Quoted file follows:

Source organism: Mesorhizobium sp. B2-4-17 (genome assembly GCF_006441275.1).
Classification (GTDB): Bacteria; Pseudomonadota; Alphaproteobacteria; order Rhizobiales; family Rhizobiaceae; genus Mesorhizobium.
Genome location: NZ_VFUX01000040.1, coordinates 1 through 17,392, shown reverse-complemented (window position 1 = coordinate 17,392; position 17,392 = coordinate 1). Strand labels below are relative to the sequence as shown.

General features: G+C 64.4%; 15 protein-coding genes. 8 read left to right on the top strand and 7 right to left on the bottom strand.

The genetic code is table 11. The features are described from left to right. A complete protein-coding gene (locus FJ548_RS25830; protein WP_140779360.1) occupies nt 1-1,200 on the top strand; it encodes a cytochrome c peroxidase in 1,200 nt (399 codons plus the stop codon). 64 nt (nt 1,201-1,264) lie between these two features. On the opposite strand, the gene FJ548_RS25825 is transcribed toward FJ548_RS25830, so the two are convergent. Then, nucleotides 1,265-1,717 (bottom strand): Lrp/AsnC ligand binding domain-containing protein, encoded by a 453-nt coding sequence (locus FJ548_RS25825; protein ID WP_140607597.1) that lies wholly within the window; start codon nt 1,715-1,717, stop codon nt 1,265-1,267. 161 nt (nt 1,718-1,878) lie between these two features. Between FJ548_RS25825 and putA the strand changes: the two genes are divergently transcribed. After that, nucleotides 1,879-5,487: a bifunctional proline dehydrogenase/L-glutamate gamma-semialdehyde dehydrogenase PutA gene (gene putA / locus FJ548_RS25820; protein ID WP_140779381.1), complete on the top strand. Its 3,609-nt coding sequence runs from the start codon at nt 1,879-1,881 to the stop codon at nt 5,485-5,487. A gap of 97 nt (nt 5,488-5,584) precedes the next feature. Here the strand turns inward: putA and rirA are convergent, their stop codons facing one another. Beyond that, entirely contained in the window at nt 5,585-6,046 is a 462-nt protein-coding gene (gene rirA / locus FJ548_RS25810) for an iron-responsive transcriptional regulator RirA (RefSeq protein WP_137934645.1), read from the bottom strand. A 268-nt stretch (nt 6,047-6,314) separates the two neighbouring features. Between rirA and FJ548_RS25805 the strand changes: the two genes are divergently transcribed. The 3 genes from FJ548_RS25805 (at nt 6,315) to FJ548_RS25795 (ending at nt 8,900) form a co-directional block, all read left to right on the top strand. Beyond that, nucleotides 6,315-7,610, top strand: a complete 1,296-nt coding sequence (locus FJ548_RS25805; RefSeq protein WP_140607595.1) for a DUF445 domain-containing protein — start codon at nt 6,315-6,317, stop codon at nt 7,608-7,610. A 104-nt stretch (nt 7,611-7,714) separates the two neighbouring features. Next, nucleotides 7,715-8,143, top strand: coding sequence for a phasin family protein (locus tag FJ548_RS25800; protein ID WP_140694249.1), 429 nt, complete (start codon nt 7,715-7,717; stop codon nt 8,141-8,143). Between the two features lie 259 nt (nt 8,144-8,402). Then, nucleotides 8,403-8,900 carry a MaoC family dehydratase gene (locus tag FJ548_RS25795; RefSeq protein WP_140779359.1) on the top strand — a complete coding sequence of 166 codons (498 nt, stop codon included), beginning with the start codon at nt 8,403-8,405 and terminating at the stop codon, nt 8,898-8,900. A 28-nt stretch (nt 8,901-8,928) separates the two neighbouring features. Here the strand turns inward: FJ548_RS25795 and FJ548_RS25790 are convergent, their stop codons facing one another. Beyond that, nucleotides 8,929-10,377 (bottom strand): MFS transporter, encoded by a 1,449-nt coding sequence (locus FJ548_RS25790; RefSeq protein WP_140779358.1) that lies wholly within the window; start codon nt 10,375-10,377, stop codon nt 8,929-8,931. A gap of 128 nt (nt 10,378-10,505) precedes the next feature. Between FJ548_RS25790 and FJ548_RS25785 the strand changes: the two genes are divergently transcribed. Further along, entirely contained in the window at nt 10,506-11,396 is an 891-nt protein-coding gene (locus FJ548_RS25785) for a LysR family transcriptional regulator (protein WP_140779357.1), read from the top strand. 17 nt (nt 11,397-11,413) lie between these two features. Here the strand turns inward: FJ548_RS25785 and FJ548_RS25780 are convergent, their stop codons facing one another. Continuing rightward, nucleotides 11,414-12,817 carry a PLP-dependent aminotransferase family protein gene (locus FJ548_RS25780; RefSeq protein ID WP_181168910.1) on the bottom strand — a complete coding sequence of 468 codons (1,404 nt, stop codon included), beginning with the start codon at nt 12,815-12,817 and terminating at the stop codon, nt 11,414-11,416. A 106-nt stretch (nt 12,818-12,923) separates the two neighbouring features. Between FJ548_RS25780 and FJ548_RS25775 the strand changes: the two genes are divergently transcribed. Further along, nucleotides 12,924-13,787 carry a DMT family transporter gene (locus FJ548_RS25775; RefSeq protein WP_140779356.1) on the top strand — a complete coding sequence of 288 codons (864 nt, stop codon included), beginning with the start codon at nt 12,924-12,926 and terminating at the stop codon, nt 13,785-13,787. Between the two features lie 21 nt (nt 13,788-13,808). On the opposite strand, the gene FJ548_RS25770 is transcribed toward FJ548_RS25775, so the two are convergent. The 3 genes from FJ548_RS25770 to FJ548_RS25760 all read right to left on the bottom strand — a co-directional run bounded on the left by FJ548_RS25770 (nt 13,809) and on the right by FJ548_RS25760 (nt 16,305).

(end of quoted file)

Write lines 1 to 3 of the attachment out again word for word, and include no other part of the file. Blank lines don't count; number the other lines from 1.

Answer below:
Source organism: Mesorhizobium sp. B2-4-17 (genome assembly GCF_006441275.1).
Classification (GTDB): Bacteria; Pseudomonadota; Alphaproteobacteria; order Rhizobiales; family Rhizobiaceae; genus Mesorhizobium.
Genome location: NZ_VFUX01000040.1, coordinates 1 through 17,392, shown reverse-complemented (window position 1 = coordinate 17,392; position 17,392 = coordinate 1). Strand labels below are relative to the sequence as shown.